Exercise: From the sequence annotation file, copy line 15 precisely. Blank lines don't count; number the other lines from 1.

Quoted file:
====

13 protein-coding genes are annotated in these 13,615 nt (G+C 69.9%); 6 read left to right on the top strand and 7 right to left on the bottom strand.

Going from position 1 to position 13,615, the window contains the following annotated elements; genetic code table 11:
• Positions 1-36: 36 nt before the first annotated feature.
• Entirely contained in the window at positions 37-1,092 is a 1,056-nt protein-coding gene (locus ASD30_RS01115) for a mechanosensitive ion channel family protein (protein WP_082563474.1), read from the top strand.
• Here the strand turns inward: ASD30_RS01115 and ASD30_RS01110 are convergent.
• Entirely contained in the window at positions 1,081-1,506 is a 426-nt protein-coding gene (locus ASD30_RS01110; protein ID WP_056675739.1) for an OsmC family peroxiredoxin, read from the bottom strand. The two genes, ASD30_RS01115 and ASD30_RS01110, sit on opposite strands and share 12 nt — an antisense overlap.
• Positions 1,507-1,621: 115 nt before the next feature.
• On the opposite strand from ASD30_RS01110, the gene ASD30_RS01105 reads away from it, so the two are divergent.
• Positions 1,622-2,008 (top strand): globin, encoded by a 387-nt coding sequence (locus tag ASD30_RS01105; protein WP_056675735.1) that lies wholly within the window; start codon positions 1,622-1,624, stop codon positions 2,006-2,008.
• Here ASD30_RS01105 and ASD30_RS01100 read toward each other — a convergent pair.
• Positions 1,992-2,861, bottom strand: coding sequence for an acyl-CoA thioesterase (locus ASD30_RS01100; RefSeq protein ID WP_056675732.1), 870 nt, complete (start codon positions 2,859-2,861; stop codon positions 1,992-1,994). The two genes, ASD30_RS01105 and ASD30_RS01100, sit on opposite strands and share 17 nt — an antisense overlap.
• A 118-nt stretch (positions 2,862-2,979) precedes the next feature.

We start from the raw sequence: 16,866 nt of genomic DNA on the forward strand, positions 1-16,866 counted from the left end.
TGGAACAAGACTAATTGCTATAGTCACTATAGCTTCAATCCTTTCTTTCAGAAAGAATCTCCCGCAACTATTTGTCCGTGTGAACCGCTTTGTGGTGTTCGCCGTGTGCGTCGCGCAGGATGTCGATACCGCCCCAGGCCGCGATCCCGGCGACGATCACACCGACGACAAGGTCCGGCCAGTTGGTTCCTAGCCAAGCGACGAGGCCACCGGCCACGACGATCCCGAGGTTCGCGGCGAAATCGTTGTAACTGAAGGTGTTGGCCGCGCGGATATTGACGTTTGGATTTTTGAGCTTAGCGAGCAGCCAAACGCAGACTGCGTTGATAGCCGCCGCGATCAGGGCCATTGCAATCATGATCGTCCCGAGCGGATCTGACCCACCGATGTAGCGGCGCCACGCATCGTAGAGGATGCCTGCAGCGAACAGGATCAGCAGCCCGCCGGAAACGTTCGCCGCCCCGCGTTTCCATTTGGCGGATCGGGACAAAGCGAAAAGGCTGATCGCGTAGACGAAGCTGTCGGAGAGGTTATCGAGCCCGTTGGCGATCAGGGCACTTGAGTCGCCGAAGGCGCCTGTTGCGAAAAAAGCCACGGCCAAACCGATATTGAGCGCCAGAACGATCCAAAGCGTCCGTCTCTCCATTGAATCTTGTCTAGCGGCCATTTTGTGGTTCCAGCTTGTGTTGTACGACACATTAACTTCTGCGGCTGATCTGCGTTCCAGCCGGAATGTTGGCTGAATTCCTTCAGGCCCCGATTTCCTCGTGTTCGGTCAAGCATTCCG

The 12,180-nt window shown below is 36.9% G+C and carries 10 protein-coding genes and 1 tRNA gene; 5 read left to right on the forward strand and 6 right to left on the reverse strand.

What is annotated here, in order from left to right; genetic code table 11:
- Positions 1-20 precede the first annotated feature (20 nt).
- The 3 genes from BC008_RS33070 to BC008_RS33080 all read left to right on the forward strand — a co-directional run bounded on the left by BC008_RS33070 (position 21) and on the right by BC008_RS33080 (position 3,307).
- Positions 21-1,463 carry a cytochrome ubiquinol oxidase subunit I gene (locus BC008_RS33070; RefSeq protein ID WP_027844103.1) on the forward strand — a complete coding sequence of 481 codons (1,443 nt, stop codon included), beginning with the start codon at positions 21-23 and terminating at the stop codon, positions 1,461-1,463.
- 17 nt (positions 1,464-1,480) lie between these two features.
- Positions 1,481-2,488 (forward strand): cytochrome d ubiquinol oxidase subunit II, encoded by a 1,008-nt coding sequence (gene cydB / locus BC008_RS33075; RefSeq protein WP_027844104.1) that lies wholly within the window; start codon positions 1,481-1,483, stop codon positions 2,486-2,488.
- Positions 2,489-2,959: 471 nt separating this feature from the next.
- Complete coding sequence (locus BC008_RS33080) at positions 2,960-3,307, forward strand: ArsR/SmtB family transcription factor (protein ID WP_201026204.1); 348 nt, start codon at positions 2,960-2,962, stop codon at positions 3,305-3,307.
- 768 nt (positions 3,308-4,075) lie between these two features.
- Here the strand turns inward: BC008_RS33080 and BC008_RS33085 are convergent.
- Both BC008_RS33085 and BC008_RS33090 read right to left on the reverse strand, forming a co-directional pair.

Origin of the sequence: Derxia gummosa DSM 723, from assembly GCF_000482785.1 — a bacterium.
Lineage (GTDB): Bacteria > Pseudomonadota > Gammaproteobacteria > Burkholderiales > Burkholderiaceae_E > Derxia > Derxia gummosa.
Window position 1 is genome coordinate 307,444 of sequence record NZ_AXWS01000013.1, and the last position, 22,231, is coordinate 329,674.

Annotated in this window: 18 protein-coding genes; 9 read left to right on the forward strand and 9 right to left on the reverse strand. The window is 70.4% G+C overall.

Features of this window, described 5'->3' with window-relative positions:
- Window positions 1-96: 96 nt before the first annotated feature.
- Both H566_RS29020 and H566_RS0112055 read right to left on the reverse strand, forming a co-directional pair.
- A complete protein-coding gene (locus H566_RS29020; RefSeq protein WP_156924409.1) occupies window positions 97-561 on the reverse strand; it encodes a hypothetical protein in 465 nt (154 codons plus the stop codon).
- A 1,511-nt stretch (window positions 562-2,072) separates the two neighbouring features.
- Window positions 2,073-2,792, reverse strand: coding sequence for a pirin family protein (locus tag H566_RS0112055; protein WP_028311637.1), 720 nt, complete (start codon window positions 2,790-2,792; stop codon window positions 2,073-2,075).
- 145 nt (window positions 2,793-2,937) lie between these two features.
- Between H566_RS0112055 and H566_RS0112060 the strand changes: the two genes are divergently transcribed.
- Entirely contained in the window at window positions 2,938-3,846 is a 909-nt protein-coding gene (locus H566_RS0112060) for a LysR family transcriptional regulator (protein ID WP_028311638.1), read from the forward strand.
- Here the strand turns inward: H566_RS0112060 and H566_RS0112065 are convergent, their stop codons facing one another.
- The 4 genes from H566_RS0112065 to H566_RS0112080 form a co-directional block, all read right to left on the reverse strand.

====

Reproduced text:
The 12,180-nt window shown below is 36.9% G+C and carries 10 protein-coding genes and 1 tRNA gene; 5 read left to right on the forward strand and 6 right to left on the reverse strand.